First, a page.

GATA issues press release on Sprott report on stock market intervention


3:44p ET Sunday, September 4, 2005

Dear Friend of GATA and Gold:

Sprott Asset Management President John Embry and
his assistant, Andrew Hepburn, who one year ago
published a compilation of evidence of central
bank manipulation of the gold price, have just
done the same in regard to the U.S. stock market
and have reached a similar conclusion.

The new Sprott report, "Move Over, Adam Smith:
The Visible Hand of Uncle Sam," concludes that
the U.S. government has intervened to support
the stock market so many times that "what
apparently started as a stopgap measure may
have morphed into a serious moral hazard
situation, with market manipulation an endemic
feature of the U.S. stock market."

The new report by Sprott, an investment firm
based in Toronto, Ontario, Canada, relies
largely on reports of news organizations and
the essays and research papers of economics
academics that, as might be expected, have not
been well-publicized in the United States. But
some of these reports have been shared with you
in GATA's dispatches over the years.

The Sprott report does not maintain that the
government should never intervene in the stock
market; it recognizes that certain emergencies
may argue strongly for temporary intervention,
such as the 1987 stock market crash and the
terrorist attacks of September 2001. But, the
Sprott report notes, frequent surreptitious
intervention, conducted through intermediaries,
the government's favored financial houses in
New York, gives those intermediaries enormous
advantages over ordinary investors. Frequent
intervention, the Sprott report adds also makes
it impossible to distinguish between national
emergencies and political expediency.

The Sprott report concludes:

"Given the available information, we do not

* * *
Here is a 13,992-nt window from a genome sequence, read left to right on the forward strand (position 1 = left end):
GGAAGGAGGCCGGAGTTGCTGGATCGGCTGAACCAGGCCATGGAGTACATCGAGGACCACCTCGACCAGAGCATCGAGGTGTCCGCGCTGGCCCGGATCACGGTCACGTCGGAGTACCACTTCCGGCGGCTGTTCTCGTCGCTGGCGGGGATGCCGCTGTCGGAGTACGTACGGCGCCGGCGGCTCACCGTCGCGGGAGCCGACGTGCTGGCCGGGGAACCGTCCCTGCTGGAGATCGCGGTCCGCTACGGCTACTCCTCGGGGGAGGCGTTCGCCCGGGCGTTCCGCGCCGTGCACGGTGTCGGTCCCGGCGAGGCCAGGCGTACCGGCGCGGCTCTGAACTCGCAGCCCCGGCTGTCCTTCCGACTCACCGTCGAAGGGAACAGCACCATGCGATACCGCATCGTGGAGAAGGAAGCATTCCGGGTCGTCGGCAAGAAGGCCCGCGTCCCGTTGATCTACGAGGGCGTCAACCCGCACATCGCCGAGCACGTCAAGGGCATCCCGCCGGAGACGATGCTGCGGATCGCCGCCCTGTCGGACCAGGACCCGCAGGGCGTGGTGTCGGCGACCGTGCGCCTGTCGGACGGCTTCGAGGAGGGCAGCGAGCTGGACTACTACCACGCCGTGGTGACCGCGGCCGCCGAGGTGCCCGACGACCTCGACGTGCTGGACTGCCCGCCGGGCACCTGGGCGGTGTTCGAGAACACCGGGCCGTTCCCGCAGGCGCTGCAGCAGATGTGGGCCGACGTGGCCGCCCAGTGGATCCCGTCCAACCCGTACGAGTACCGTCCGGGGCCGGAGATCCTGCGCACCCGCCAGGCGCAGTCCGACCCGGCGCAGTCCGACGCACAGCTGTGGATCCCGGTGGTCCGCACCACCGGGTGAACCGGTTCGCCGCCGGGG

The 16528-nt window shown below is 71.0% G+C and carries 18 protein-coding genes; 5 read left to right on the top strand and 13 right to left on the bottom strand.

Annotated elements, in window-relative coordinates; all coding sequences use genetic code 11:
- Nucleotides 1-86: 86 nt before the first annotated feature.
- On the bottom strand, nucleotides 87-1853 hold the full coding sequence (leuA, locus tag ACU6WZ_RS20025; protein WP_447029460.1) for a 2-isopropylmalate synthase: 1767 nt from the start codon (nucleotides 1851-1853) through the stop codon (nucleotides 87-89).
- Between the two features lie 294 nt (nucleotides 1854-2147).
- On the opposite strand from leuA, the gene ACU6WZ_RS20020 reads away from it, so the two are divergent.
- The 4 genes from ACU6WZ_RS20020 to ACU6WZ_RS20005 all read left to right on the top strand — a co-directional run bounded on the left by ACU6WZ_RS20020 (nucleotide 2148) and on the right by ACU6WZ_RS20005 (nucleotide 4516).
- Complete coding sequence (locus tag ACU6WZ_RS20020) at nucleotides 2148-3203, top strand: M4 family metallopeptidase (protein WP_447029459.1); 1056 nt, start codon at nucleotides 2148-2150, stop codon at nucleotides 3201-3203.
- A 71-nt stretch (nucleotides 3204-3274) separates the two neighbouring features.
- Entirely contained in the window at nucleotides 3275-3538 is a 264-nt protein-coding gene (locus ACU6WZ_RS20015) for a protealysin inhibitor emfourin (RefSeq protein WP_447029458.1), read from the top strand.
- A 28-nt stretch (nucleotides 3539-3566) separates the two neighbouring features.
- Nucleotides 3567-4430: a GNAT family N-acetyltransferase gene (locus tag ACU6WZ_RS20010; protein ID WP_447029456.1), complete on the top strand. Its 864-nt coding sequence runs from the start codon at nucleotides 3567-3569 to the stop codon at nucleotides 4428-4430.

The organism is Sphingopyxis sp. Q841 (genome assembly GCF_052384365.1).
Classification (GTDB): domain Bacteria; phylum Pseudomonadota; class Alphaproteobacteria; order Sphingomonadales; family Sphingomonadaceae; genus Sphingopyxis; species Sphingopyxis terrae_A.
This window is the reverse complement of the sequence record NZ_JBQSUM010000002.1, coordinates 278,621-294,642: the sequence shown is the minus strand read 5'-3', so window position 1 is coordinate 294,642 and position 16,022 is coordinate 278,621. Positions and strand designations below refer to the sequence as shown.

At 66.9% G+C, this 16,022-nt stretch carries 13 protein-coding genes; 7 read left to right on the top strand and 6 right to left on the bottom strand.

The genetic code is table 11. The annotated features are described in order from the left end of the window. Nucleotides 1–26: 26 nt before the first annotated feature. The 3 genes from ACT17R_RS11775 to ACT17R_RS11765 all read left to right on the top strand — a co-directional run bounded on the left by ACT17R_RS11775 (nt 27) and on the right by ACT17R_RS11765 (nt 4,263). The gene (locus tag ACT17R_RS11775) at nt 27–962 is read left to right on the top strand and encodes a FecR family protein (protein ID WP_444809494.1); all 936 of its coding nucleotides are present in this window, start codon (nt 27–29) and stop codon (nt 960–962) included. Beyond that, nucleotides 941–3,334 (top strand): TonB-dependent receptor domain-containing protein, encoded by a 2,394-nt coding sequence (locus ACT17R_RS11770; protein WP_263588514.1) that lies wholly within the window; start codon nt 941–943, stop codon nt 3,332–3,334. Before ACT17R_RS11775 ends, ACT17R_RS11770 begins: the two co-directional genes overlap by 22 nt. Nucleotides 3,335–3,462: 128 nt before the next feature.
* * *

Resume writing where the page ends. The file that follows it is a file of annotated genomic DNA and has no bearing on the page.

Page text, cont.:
believe there can be any doubt that the U.S.
government has intervened to support the stock
market. Too much credible information exists
to deny this. Yet virtually no one ever
mentions government intervention publicly,
preferring instead to pretend as if such
activities have never taken place and never

"It is time that market participants, the
media and, most of all, the government
acknowledge what should be blatantly obvious
to anyone who reviews the public record on
the matter: These markets have been
interfered with on numerous occasions. Our
primary concern is that what apparently
started as a stopgap measure may have morphed
into a serious moral hazard situation, with
market manipulation an endemic feature of
the U.S. stock market.

"We have not taken a position on the wisdom
of intervention in this paper, largely because
exceptional circumstances could argue for it.
In many respects, for instance, the apparent
rescue after the 1987 crash and the planned
intervention in the wake of September 11 were
very defensible. Administered in extremely
small doses and with the most stringent
safeguards and transparency, market
stabilization could be justified.

"But a policy enacted in secret and knowingly
withheld from the body politic has created a
huge disconnect between those knowledgeable
about such activities and the majority of the
public, who have no clue whatsoever.

"There can be no doubt that the firms
responsible for implementing government
interventions enjoy an enviable position
unavailable to other investors. Whether they
have been indemnified against potential
losses or simply made privy to non-public
government policy, the major Wall Street firms
evidently responsible for preventing plunges
no longer must compete on anywhere near a
level playing field. It is most unfair that
the immensely powerful have been further
ensconced in their perched positions and thus
effectively insulated from the competitive
market forces ostensibly present in our

"In addition to creating a privileged class,
the manipulation also has little democratic
legitimacy in the sense that the citizenry
has not given its consent. This has tangible
ramifications. By not informing the public,
successive U.S. administrations have employed
a dangerous policy response that is subject
to the worst possible abuse. In this regard,
the line between national necessity and
political expediency has no doubt been
perilously blurred.

"We can only urge people to see what the
evidence indicates and debate what is and
ought to be a very contentious matter. The
time for such a public discussion is long

The Sprott report can be found in Adobe Acrobat
format at the Sprott Internet site here:

It will be posted soon at GATA's Internet site, GATA's friends are urged to
copy the report electronically and distribute
it to news organizations and financial
industry people.

CHRIS POWELL, Secretary/Treasurer
Gold Anti-Trust Action Committee Inc.


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